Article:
Return to index: [Subject] [Thread] [Date] [Author]

Re: Slab on Grade Floor Joints

[Subject Prev][Subject Next][Thread Prev][Thread Next]

We used a product by Metzger/McGuire,  MM-80.
This is an epoxy joint filler.  You could contact them for assistance.

Ph # 800-223-6680
Fax # (603) 224-6020

I have a spec data sheet on MM-80 and a couple of articles (Industrial Floor Joint Fillers and Joint Repair in Curled Floor Slabs) which I received from Metzger/McGuire which I could copy for you.

>>> john_maclean(--nospam--at) 01/17/01 06:57PM >>>
I'm looking for some advice or recommendations for joint caulking/treatment
for a slab on grade.

It's a 5 inch unreinforced slab on grade in a tilt up concrete warehouse.
Control joints were saw cut 1 inch deep at roughly 15 foot intervals. The
slab has been in service for about a year but the saw cut joints were never

Myself and the geotechnical/materials engineer were called out because of
some complaints by the forklift drivers that the slab was noisy to drive on,
sort of like the "thump-thump" you sometimes get driving along a concrete
freeway. There was also supposed to be some vibration noticeable.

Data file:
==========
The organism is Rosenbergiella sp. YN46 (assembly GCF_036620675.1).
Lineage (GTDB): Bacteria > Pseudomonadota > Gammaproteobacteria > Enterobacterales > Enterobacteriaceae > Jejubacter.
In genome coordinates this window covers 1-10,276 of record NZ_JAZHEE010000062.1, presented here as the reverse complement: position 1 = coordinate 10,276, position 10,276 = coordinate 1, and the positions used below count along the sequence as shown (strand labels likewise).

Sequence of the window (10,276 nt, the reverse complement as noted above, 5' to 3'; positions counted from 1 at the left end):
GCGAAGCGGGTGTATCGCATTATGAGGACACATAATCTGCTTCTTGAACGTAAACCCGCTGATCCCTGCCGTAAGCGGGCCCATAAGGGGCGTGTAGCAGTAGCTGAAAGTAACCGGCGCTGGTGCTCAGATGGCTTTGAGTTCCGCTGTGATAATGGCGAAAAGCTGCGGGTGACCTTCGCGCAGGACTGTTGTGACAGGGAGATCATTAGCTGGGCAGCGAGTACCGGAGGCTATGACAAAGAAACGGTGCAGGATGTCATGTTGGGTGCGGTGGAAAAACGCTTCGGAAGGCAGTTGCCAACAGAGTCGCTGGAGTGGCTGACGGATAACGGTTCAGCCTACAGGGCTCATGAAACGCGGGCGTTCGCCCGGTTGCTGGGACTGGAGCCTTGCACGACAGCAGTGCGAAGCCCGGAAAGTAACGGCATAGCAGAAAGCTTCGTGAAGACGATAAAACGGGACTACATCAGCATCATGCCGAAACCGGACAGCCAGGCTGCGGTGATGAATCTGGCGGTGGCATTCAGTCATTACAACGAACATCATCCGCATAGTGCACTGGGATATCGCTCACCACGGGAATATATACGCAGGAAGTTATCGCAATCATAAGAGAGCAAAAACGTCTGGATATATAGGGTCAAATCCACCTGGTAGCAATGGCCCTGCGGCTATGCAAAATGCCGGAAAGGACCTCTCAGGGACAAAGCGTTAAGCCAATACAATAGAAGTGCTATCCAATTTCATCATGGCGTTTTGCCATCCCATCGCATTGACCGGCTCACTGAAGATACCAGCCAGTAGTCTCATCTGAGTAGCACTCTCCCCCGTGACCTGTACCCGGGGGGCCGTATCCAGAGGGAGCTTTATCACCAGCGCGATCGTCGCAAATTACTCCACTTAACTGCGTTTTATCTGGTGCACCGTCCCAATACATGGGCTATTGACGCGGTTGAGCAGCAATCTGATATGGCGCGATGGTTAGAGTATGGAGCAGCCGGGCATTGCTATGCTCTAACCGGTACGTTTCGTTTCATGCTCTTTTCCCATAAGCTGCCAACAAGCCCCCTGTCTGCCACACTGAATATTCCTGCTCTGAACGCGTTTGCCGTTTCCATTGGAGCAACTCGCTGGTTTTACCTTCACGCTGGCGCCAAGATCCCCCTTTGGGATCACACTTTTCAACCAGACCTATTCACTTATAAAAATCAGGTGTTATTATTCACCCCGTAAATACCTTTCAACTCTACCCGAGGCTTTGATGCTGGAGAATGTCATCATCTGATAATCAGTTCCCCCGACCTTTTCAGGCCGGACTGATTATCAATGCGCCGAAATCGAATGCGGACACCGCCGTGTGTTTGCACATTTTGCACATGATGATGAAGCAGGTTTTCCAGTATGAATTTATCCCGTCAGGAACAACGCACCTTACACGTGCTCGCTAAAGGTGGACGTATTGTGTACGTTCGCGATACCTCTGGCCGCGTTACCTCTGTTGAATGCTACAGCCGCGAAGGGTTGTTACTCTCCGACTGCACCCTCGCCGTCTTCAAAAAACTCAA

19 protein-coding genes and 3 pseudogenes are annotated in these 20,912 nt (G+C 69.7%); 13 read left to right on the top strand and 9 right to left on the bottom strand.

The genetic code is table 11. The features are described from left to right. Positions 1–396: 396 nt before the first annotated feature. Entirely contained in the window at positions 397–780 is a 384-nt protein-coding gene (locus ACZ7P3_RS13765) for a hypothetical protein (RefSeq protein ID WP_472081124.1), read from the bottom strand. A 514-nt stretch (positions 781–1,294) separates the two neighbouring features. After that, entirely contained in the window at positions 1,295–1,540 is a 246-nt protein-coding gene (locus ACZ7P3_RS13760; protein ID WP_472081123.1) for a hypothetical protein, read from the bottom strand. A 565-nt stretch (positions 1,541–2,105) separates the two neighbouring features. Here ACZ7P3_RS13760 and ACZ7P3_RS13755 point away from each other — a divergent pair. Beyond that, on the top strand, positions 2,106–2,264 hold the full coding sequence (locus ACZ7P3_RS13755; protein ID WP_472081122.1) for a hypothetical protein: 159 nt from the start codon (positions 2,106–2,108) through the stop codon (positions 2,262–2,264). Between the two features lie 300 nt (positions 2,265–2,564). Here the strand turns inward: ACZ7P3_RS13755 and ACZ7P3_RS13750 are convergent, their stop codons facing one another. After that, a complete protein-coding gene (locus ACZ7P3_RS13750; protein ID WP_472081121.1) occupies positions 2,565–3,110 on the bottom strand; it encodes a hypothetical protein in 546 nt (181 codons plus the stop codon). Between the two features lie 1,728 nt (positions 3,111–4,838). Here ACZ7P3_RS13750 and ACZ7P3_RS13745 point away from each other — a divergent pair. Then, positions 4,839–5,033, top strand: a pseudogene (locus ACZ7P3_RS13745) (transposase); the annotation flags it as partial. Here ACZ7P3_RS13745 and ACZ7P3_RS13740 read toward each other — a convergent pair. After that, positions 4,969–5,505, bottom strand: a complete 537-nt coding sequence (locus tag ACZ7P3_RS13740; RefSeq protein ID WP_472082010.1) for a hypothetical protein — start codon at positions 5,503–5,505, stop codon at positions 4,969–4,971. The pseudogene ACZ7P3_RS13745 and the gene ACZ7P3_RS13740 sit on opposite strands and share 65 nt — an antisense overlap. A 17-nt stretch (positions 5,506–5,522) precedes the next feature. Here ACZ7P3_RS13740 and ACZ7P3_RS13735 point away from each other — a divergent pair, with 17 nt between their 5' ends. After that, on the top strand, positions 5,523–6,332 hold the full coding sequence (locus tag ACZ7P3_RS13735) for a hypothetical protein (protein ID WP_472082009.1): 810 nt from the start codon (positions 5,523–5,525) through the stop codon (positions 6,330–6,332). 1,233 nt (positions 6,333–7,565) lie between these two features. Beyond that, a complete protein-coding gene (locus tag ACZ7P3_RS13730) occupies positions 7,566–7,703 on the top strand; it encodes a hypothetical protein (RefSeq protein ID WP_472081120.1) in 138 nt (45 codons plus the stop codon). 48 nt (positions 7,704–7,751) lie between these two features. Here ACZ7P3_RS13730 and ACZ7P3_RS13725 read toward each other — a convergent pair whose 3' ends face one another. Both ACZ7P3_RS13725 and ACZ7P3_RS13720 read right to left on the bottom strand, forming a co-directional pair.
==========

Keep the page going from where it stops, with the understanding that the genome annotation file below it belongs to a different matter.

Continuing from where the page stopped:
We stood straddling one of the joints and had a forklift drive across it.
Both sides of the joint are at the same level (i.e. flush) when the slab is
unloaded but you could very definitely feel the slab on either side of the
joint move up and down as the forklift tires crossed over it. (Forklift
weighs about 6000 lbs.)

The geotechnical engineer is confident that the sub-base is sound he figures
that the movement is pretty normal for this type of slab. He suggests that
tying the slab together across the joint with dowels is the best way to
eliminate the problem.

I think that would be overly expensive given that there is no real
functional problem at this point. But I would like to caulk the joint to
somewhat protect the edges against spalling.

Can anyone recommend a caulking which will be hard enough to resist hard
rubber forklift wheels but still be flexible enough to absorb a small of
vertical movement?

John MacLean